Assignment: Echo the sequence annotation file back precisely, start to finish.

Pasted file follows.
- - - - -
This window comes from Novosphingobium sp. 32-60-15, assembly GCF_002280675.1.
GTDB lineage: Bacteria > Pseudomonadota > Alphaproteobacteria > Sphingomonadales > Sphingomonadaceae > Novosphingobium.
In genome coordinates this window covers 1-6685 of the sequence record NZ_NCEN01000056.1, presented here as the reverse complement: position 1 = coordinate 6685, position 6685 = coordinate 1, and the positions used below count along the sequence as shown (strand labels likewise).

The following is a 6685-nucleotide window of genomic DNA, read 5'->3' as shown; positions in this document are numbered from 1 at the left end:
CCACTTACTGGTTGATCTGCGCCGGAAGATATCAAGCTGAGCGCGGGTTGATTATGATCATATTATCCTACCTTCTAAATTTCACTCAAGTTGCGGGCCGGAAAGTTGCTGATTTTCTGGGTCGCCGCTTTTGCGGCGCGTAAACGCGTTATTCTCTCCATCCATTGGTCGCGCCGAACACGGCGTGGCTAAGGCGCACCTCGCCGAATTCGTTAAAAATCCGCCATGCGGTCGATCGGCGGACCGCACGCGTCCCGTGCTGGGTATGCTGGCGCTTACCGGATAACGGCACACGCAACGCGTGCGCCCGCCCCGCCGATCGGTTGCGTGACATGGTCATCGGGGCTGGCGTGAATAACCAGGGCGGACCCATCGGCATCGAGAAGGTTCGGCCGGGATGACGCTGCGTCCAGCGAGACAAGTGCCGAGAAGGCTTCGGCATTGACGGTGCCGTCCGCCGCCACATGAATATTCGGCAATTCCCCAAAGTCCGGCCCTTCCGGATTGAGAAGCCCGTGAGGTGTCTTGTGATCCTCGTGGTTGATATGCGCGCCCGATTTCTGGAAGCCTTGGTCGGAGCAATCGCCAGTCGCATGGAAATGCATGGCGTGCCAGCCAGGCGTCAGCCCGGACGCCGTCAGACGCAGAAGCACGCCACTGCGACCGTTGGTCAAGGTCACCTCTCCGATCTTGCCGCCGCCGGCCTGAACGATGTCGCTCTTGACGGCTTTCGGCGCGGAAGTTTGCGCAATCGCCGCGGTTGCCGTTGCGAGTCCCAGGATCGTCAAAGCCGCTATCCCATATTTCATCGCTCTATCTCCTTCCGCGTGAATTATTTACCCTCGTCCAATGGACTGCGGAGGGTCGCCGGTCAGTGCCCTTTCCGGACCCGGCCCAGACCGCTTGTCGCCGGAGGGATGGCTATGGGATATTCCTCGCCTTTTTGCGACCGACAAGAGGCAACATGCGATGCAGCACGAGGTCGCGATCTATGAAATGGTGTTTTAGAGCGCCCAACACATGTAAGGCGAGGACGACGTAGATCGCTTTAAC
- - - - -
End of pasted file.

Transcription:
This window comes from Novosphingobium sp. 32-60-15, assembly GCF_002280675.1.
GTDB lineage: Bacteria > Pseudomonadota > Alphaproteobacteria > Sphingomonadales > Sphingomonadaceae > Novosphingobium.
In genome coordinates this window covers 1-6685 of the sequence record NZ_NCEN01000056.1, presented here as the reverse complement: position 1 = coordinate 6685, position 6685 = coordinate 1, and the positions used below count along the sequence as shown (strand labels likewise).

The following is a 6685-nucleotide window of genomic DNA, read 5'->3' as shown; positions in this document are numbered from 1 at the left end:
CCACTTACTGGTTGATCTGCGCCGGAAGATATCAAGCTGAGCGCGGGTTGATTATGATCATATTATCCTACCTTCTAAATTTCACTCAAGTTGCGGGCCGGAAAGTTGCTGATTTTCTGGGTCGCCGCTTTTGCGGCGCGTAAACGCGTTATTCTCTCCATCCATTGGTCGCGCCGAACACGGCGTGGCTAAGGCGCACCTCGCCGAATTCGTTAAAAATCCGCCATGCGGTCGATCGGCGGACCGCACGCGTCCCGTGCTGGGTATGCTGGCGCTTACCGGATAACGGCACACGCAACGCGTGCGCCCGCCCCGCCGATCGGTTGCGTGACATGGTCATCGGGGCTGGCGTGAATAACCAGGGCGGACCCATCGGCATCGAGAAGGTTCGGCCGGGATGACGCTGCGTCCAGCGAGACAAGTGCCGAGAAGGCTTCGGCATTGACGGTGCCGTCCGCCGCCACATGAATATTCGGCAATTCCCCAAAGTCCGGCCCTTCCGGATTGAGAAGCCCGTGAGGTGTCTTGTGATCCTCGTGGTTGATATGCGCGCCCGATTTCTGGAAGCCTTGGTCGGAGCAATCGCCAGTCGCATGGAAATGCATGGCGTGCCAGCCAGGCGTCAGCCCGGACGCCGTCAGACGCAGAAGCACGCCACTGCGACCGTTGGTCAAGGTCACCTCTCCGATCTTGCCGCCGCCGGCCTGAACGATGTCGCTCTTGACGGCTTTCGGCGCGGAAGTTTGCGCAATCGCCGCGGTTGCCGTTGCGAGTCCCAGGATCGTCAAAGCCGCTATCCCATATTTCATCGCTCTATCTCCTTCCGCGTGAATTATTTACCCTCGTCCAATGGACTGCGGAGGGTCGCCGGTCAGTGCCCTTTCCGGACCCGGCCCAGACCGCTTGTCGCCGGAGGGATGGCTATGGGATATTCCTCGCCTTTTTGCGACCGACAAGAGGCAACATGCGATGCAGCACGAGGTCGCGATCTATGAAATGGTGTTTTAGAGCGCCCAACACATGTAAGGCGAGGACGACGTAGATCGCTTTAAC